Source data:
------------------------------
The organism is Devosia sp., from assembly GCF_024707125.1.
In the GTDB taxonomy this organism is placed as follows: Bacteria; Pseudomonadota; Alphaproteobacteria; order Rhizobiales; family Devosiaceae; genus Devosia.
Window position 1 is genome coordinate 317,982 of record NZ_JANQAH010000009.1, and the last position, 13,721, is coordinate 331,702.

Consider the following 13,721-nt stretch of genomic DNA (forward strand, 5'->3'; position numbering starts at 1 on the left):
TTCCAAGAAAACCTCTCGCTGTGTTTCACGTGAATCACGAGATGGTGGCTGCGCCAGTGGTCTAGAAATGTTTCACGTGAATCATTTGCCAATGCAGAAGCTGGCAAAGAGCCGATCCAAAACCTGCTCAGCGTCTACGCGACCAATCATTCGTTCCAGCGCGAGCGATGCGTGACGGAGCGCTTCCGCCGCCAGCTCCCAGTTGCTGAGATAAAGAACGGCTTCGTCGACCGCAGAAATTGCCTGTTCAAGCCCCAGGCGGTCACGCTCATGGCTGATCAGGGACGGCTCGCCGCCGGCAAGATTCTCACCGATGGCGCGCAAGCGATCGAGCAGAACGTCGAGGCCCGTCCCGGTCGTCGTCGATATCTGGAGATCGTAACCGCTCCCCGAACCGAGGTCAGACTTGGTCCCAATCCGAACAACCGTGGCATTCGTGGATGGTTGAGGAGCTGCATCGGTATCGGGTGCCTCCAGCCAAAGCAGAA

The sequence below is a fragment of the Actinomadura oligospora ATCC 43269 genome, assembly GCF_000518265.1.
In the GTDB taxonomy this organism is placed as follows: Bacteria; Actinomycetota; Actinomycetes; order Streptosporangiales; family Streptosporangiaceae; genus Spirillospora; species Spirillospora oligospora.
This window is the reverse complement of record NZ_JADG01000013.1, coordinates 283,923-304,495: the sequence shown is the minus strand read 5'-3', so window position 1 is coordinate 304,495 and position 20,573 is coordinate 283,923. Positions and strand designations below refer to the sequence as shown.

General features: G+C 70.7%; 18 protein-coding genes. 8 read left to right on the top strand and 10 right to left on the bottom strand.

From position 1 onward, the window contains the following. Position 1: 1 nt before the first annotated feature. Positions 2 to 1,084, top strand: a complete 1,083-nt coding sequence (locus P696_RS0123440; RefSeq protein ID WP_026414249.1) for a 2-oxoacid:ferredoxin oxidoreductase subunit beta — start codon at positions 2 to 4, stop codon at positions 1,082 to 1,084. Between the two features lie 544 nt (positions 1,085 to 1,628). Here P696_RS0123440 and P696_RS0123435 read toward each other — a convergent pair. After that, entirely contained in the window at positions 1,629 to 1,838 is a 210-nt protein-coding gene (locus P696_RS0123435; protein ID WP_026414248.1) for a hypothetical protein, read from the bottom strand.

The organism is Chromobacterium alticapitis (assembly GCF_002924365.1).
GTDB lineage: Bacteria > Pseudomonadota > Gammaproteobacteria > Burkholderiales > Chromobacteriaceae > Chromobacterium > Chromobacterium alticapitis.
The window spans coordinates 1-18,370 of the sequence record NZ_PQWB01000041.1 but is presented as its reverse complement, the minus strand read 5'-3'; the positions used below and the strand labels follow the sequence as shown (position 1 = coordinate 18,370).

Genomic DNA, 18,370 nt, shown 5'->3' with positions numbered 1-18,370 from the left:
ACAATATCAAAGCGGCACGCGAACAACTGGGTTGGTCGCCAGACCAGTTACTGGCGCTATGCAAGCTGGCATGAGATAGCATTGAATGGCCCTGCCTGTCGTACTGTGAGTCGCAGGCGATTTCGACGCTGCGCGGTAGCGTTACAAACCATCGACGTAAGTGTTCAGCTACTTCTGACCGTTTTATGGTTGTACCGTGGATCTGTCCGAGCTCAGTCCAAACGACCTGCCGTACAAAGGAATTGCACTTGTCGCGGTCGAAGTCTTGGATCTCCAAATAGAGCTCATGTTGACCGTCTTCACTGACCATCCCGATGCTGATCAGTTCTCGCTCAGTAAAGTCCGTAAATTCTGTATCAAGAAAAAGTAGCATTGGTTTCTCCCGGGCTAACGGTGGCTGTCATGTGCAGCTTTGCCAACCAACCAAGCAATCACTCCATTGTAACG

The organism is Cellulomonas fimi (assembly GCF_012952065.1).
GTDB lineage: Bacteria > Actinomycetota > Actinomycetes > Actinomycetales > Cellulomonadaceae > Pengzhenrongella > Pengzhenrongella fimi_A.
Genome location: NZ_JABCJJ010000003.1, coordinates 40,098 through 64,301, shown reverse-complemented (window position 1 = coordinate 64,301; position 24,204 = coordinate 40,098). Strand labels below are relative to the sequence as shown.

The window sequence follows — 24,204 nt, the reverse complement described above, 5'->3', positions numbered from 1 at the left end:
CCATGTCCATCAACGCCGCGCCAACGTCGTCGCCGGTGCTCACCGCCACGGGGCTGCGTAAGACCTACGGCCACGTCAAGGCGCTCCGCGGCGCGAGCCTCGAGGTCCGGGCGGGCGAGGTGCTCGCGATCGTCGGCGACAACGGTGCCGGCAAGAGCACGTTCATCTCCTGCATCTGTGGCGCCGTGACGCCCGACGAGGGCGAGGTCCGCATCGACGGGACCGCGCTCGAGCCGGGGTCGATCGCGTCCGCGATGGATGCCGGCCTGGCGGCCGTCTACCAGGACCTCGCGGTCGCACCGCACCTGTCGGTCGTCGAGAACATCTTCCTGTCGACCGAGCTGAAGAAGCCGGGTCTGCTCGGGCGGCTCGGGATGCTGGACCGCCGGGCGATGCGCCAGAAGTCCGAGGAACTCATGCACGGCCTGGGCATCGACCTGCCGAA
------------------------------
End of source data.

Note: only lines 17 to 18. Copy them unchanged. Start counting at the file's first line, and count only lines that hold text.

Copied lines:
GTDB lineage: Bacteria > Actinomycetota > Actinomycetes > Actinomycetales > Cellulomonadaceae > Pengzhenrongella > Pengzhenrongella fimi_A.
Genome location: NZ_JABCJJ010000003.1, coordinates 40,098 through 64,301, shown reverse-complemented (window position 1 = coordinate 64,301; position 24,204 = coordinate 40,098). Strand labels below are relative to the sequence as shown.